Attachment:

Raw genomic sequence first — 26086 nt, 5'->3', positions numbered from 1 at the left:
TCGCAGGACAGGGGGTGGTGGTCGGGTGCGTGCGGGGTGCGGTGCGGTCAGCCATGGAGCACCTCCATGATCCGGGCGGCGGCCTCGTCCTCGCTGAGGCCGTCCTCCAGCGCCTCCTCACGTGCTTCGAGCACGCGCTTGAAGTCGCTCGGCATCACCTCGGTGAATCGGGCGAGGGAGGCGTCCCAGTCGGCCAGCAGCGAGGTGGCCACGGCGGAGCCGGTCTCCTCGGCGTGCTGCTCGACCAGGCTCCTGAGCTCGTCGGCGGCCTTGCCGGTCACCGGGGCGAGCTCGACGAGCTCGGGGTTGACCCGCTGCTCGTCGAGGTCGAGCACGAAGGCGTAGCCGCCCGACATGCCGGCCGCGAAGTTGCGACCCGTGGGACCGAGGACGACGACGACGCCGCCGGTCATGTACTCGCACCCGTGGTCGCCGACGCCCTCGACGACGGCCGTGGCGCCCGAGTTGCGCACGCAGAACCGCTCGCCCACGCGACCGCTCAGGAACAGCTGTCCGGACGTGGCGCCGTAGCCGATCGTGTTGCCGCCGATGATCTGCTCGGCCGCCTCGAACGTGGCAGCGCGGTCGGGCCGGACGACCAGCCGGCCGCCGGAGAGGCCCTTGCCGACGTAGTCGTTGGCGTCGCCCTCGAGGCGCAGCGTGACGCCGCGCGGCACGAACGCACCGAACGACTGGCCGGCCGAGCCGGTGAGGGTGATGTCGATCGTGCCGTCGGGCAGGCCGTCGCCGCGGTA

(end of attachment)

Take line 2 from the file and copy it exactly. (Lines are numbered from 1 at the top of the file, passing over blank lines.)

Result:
TCGCAGGACAGGGGGTGGTGGTCGGGTGCGTGCGGGGTGCGGTGCGGTCAGCCATGGAGCACCTCCATGATCCGGGCGGCGGCCTCGTCCTCGCTGAGGCCGTCCTCCAGCGCCTCCTCACGTGCTTCGAGCACGCGCTTGAAGTCGCTCGGCATCACCTCGGTGAATCGGGCGAGGGAGGCGTCCCAGTCGGCCAGCAGCGAGGTGGCCACGGCGGAGCCGGTCTCCTCGGCGTGCTGCTCGACCAGGCTCCTGAGCTCGTCGGCGGCCTTGCCGGTCACCGGGGCGAGCTCGACGAGCTCGGGGTTGACCCGCTGCTCGTCGAGGTCGAGCACGAAGGCGTAGCCGCCCGACATGCCGGCCGCGAAGTTGCGACCCGTGGGACCGAGGACGACGACGACGCCGCCGGTCATGTACTCGCACCCGTGGTCGCCGACGCCCTCGACGACGGCCGTGGCGCCCGAGTTGCGCACGCAGAACCGCTCGCCCACGCGACCGCTCAGGAACAGCTGTCCGGACGTGGCGCCGTAGCCGATCGTGTTGCCGCCGATGATCTGCTCGGCCGCCTCGAACGTGGCAGCGCGGTCGGGCCGGACGACCAGCCGGCCGCCGGAGAGGCCCTTGCCGACGTAGTCGTTGGCGTCGCCCTCGAGGCGCAGCGTGACGCCGCGCGGCACGAACGCACCGAACGACTGGCCGGCCGAGCCGGTGAGGGTGATGTCGATCGTGCCGTCGGGCAGGCCGTCGCCGCGGTA